Monday, September 21, 2020

AD&D Rules: Weapon Speed Factor

I'm going to do a faily steady series of posts for a while about AD&D - the rules I use, the ones I don't, why I do things the way I do, etc. We've played some sessions of AD&D and I think I'd like to get a slightly more frequent use of the rules system in at some point.

Today: Weapon Speed.



First and foremost - I don't think I ever played with Weapon Speed Factors (hereafter, Weapon Speed or WSF.) I played in plenty of games where we wrote it down but not one where I recall playing it. If we did, it wasn't by the rules as written.

I do intend to play with Weapon Speed at some point - and maybe even Weapon Type vs. Armor - in one of the A-series of adventures, just to try it out in actual play. This post is meant to explain why I haven't done so yet and my feelings about the rules approach behind them.

It is worth noting that I co-authored GURPS Martial Arts, and it explicitly contains rules for weapon length and speed in it for those who seek extra detail. It's not that I think weapon speed is a bad concept, just that I think the execution in AD&D is needlessly complex.

Weapon Speed Factors

This material is based on the AD&D DUNGEONMASTERS GUIDE, pg. 66-67

According to Simultaneous Initiative, if both sides tie the initiative die, WSF determines who goes first. A fist isn't a great weapon but with a WSF of 1 it smokes a longsword (5) which beats a two-handed sword (10). As a base, it's a way to break ties.

The issues for me comes up in this next part: Weapon Speed Factor.

In the second paragraph, it says:

When weapon speed factor is the determinont of which opponent strikes first in a melee round, there is a chance that one opponent will be entitled to multiple attacks.

If WSF of the slower is twice that of the faster, or +5 higher, the faster weapon gets to strike twice before the slower weapon. If it's 10+, the faster weapon gets two attacks before, and then one after, the slower weapon. (That second case, by the way, only comes up for WSF 1-3 weapons vs. the Pike at WSF 13 - no other weapon has higher than a 10 or lower than a 1.)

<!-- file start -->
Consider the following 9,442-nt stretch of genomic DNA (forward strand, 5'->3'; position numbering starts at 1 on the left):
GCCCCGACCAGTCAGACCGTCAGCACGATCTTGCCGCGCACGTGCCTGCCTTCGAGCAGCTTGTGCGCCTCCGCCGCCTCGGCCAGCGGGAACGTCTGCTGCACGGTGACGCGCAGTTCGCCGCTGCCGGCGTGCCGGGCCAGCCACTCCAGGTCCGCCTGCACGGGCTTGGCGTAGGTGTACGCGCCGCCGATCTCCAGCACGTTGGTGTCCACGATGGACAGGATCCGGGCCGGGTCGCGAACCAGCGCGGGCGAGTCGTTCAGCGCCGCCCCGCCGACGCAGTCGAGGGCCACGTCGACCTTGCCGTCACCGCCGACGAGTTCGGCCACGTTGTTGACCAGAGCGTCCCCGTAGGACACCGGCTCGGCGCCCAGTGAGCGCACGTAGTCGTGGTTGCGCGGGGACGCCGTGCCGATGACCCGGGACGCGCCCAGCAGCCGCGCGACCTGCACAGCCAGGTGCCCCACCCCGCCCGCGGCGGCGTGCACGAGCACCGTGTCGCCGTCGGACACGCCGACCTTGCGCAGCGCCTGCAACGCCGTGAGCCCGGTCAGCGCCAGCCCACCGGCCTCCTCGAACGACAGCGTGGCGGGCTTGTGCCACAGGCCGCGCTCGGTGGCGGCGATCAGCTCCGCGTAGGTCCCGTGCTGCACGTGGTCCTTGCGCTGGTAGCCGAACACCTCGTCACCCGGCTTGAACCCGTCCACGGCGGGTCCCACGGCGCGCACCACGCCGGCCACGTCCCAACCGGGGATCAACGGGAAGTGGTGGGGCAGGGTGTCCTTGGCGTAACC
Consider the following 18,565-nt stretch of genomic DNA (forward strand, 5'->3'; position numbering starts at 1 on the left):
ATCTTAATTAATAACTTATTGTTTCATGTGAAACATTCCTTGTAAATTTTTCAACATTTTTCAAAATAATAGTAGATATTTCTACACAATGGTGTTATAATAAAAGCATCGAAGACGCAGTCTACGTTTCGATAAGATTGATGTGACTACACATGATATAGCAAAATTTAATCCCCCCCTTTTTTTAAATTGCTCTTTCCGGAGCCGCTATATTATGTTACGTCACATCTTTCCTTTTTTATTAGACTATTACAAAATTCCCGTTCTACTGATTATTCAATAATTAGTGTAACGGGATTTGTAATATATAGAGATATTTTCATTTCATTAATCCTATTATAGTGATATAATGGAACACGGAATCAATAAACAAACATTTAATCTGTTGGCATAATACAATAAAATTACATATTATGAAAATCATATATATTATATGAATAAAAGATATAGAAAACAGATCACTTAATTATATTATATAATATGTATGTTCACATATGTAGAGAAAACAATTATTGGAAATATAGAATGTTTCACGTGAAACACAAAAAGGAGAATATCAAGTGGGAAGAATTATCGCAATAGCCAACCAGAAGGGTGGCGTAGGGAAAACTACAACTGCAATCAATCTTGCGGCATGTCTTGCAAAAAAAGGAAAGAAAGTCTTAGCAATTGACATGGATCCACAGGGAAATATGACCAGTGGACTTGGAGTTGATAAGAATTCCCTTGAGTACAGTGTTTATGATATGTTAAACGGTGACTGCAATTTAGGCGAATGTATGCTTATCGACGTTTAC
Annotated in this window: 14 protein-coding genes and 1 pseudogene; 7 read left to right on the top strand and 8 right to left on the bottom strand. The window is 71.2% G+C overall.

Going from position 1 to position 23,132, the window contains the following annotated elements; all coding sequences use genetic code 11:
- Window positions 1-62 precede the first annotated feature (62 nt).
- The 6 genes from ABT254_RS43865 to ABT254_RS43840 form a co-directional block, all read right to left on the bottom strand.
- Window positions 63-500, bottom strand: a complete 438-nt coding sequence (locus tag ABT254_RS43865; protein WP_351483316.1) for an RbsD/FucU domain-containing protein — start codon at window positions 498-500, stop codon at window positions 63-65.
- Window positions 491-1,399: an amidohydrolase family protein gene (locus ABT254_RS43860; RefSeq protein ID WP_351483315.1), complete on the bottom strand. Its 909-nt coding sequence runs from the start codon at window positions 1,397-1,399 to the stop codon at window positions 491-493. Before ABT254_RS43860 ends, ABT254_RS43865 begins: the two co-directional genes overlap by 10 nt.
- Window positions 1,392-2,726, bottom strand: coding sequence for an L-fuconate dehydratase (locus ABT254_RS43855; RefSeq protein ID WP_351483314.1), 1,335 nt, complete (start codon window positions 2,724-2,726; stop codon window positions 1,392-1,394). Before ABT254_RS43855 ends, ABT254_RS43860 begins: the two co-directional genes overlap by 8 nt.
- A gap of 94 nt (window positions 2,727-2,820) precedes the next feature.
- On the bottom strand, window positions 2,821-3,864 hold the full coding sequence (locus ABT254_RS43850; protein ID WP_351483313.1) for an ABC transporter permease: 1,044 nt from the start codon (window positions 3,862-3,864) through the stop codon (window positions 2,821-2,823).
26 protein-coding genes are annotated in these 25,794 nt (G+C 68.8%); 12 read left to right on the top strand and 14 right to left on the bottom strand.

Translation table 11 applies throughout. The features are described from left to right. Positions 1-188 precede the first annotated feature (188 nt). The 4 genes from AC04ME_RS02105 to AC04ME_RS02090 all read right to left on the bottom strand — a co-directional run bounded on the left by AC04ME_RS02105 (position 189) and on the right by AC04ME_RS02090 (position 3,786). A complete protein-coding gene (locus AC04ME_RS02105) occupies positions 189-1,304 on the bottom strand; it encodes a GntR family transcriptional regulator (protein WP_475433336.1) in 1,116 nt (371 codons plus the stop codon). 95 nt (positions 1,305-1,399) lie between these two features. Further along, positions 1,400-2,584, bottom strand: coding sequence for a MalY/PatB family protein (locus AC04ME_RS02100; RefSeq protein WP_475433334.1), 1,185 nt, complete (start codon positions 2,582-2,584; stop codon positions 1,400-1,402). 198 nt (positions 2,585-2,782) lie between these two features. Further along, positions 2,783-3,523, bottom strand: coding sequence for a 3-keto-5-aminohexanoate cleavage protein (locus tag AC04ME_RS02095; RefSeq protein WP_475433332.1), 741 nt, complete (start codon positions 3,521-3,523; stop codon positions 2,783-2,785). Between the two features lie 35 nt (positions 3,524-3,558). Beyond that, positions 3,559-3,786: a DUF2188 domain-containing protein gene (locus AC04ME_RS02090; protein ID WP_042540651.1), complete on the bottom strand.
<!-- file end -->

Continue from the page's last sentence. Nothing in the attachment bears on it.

Further, WSF does come up on non-tied initiative, for multi-segment spell-casting vs. fast weapons. You:

1) Subtract the losing initiative die from the winning, treating negative results as positive.
2) Compare the WSF of the combatants, applying #1 as a modifier.

And then, well, here is what the DMG says verbatim:

Example: A sword with a factor of 5 (broad or long) is being used by an opponent of a magic-user attempting to cast a fireball spell (3 segment casting time). If the sword-wielding attacker was represented by a losing initiative die roll of 1, the spell will be cast prior to the sword's blow. A 2 will indicate that the spell and the blow are completed simultaneously. A 3-5 will indicate that the blow has a chance of striking (if a successful "to hit" roll is made) before the spell is cast, arriving either as the spell is begun or during the first segment of its casting. Suppose instead that a dagger were being employed. It has a speed factor of only 2, so it will strike prior to spell completion if the initiative roll which lost was 1-4 (the adjusted segment indicator being 1, 0, 1, 2 respectively) and simultaneously if the die score was a 5. If the weapon being employed was a two-handed sword (or any other weapon with a speed factor of 10, or 9 for that matter) there would be no chance far the reacting side to strike the spell caster prior to completion of the fireball. Note that even though a spell takes but 1 segment to complete, this is 6 seconds, and during that period a reacting attacker might be able to attack the magic-user or other spell caster prior to actual completion of the spell! If combat is simultaneous, there is no modification of the weapon speed factor.


I find that difficult to parse. ADDICT spells it out better:

a. When the attacker wins initiative, the weapon will always strike prior to spell completion.